Outside of race, there is also a massive history around sex, gender, and sexual orientation. For generations, Christians would cherry-pick and twist verses from the Bible to support the subservience of women. They also used it to justify their animosity toward the women’s rights movements. They did the same with the gay rights movements through the 50s, 60s, and 70s. The “gender appropriate clothing statute” used to arrest “crossdressers” at the Stonewall Riots technically never existed. New York police officers had been using old unrelated laws to incarcerate LGBTQ people for decades.  In 1913 a trans-man was arrested under such a law, and after the judge sentenced him to three years in a reformatory, he stated, “No girl would dress in men’s clothing unless she is twisted in her moral viewpoint.”

I regret to mention that the split debate among Christians and non-Christians regarding these issues has continued into the modern-day. To claim to be Christian has nearly become a badge of racism, homophobia, sexism, xenophobia, and so many more. Many will pretend to be moral but are no more Christian than those they condemn.

The cesspool known as the Learning Channel is a great example. They exploit the drama-rich and bizarre world of people, many of whom are associated with Christian branches. They became the modern-day Barnum & Bailey Circus, as audiences saw young girls leave their Amish upbringing (“Breaking Amish”), the patriarchy of the fertile Duggar family (“19 Kids and Counting”), the hilarity of polygamy (“Sister Wives”), and so many others. I find it rather interesting that it has been cited that TLC is a Conservative Evangelical leaning network. However, TLC is a mouse in comparison to the elephant in the room. The tabloids made headline news when Josh Duggar was caught with child pornography. The nation recently had a womanizing president who many stood behind like some American messiah sent by God. The American Christian has become self-religious and a lukewarm believer, much like the exact Pharisees Jesus rebuked.

I feel it comes as no surprise that close to 60% of young adults drop out of the church before their twenty-first birthday. Why would a child want to follow their parent’s faith when their parents wear a badge of hypocrisy. The American Christian no longer shows Jesus, and now the church caters to earthly wants and desires. There was a church I grew up down the road from that my family nicknamed “the movie church” because they would watch a movie on Saturday night, and then the pastor would preach a sermon around it the next morning. The church has seen such a fast drop in membership that as adults age out, they now try to attract new members with whitewashed no-commitment Christianity, pizza parties, and Saturday morning yoga. Please don’t misunderstand, as I do not believe it is wrong for churches to offer pizza parties and yoga sessions. However, young adults don’t want to attend a church that puts God exclusively in the “war room” and makes the Bible into a weapon for beating people over the head.

When I turned sixteen, I had a church friend with who I became very close. We did everything together, and we shared many personal experiences. I learned a few years prior he came out as gay and would tell me about his experience of being ostracized by the church, family, and friends. He said he eventually dropped out of the church, but before long he claimed his life got tremendously bad. When his Dad started going to a small church in the cornfields of Chicago, he saw the light and repented for his “sins.” Believing I could trust him, I once almost told him about my wish to have been assigned female at birth. I started with a hypothetical and asked what he thought our friendship would be like if I were a girl. In an odd response, he said, “If you were a girl, we wouldn’t be friends.” I was left confused for years until one day when I learned he once again left the church and was now dating a man. I realized we were likely only friends because he saw me as an unofficial boyfriend, and he could sense the feminine personality I had that made me borderline flamboyant.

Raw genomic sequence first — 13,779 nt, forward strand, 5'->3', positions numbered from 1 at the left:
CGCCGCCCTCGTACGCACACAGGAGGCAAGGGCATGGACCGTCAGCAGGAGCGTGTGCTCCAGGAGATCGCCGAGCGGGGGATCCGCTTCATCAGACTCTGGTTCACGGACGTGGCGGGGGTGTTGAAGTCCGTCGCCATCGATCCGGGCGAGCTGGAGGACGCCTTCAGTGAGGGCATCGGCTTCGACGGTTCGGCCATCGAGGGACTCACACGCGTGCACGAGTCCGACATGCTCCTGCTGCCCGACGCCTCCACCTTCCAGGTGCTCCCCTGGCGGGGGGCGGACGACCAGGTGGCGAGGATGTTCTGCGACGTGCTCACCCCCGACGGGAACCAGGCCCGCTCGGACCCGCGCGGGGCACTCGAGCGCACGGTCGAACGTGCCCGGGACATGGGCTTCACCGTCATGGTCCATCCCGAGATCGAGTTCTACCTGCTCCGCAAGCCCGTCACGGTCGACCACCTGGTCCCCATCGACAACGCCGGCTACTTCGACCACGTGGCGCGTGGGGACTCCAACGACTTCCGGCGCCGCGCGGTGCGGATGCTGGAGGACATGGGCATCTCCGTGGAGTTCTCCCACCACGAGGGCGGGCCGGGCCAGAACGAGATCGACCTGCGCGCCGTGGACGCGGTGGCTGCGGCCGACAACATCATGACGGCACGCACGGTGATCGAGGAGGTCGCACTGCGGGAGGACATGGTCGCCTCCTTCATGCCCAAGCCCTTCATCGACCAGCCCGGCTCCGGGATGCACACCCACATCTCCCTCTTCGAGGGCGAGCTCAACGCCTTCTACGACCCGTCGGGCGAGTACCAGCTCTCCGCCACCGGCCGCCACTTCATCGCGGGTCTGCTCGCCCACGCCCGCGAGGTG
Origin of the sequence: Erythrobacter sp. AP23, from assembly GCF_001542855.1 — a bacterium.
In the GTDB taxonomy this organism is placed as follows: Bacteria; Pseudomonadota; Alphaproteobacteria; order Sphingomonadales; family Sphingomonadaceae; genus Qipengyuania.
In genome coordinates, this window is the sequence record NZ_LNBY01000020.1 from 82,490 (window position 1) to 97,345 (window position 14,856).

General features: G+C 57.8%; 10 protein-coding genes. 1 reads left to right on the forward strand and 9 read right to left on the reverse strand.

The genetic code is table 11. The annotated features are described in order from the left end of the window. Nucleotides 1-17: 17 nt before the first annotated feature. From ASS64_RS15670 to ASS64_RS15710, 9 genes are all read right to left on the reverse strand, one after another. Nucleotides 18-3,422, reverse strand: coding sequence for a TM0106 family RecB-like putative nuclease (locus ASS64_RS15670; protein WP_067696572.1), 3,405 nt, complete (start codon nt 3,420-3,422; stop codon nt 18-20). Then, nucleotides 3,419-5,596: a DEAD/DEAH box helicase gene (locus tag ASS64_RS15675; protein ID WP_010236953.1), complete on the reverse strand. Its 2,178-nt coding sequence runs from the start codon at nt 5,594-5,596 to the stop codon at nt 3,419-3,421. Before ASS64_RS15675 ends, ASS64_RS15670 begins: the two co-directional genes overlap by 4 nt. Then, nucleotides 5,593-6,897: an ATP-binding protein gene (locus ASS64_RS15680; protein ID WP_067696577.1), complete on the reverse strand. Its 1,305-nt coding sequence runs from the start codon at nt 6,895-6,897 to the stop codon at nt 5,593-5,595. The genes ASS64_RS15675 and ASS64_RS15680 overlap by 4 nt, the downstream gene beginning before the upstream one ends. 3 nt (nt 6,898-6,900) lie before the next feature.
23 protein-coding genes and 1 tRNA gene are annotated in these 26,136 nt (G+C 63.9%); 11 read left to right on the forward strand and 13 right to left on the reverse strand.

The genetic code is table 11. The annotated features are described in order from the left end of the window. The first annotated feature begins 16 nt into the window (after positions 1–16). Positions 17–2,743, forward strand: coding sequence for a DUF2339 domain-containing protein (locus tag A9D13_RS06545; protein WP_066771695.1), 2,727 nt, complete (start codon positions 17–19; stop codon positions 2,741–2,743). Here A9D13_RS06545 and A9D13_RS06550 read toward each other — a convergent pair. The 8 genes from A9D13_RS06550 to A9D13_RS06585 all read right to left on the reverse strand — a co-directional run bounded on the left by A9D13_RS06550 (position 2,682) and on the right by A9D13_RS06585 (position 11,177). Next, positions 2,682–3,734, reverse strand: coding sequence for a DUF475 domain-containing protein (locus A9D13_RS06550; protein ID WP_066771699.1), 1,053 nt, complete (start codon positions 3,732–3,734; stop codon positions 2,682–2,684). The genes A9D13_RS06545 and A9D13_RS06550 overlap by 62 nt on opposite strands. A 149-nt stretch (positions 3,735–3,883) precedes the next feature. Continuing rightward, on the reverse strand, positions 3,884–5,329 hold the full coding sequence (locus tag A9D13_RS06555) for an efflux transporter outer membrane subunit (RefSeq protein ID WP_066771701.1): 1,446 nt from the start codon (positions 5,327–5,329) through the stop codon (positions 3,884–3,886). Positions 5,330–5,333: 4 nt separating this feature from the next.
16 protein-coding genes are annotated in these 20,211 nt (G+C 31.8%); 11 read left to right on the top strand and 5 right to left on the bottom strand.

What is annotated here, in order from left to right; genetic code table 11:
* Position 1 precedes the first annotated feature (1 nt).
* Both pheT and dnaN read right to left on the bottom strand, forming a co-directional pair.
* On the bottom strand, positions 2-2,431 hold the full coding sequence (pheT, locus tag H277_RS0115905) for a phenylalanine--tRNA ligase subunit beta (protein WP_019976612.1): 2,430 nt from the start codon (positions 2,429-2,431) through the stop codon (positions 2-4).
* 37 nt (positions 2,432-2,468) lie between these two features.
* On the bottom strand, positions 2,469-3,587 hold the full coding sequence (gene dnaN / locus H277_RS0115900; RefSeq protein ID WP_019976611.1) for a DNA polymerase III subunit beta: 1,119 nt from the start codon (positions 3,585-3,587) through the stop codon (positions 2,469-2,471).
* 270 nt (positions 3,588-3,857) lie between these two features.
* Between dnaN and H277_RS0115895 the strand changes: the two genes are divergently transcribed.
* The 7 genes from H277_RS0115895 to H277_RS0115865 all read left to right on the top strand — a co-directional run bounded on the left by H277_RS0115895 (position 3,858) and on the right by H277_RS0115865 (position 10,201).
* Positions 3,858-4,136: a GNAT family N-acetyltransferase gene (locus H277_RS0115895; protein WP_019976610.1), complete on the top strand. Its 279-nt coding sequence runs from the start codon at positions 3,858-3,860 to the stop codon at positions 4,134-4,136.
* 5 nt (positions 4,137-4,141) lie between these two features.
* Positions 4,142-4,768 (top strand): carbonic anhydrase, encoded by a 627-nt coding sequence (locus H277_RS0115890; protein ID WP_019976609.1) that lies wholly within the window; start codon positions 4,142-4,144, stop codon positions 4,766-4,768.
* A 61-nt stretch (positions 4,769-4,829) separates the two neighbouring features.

Like my friend, I faced a lot of the same hatred when I came out as transgender. Many said to my face that I was broken, a joke, and a sinner for just having the thought. I had numerous friends and family harshly cut ties, and worst of all, my endeared wife asked for a divorce just six months after I came out. The experience incredibly hurt me, and it sent me down a rabbit-hold of conflict with my faith. I was even a couple of times suicidal with depression and anxiety. However, I refused to become like the thousands of other transgender folks who walked away from their Christian faith. I had previously understood the root causes of hateful and hypocritical Christians and that Jesus was the real example of being “good” and “moral.” I persevered and became the woman I am today.

I now write as a strong independent academic God-fearing woman of transgender experience because I understood something that no one else could seem to grasp. The American Christian is merely a myth, and those who call themselves Christian and go to war with those who are different, are playing the role of the modern Pharisee. They are often seen as people of morals, but they either use their morals to justify racism, female subservience, or their anti-LGBT agenda, or they only wear a mask of false morals. I believe it is far from the truth to state there are no more good Christians left. I’m friends with some very excellent people who are a reflection of Jesus. There was a quote my pastor spoke once, “Don’t judge God by his people.” Quite simply, it means that every one of God’s followers has a responsibility for their faith and how they treat others. We mustn’t judge others based on twisted outdated stereotypes. Jesus welcomed all races and creeds, lifted women up (e.g., John 4:1-42), and ministered to the genderqueer (e.g., Luke 22:10).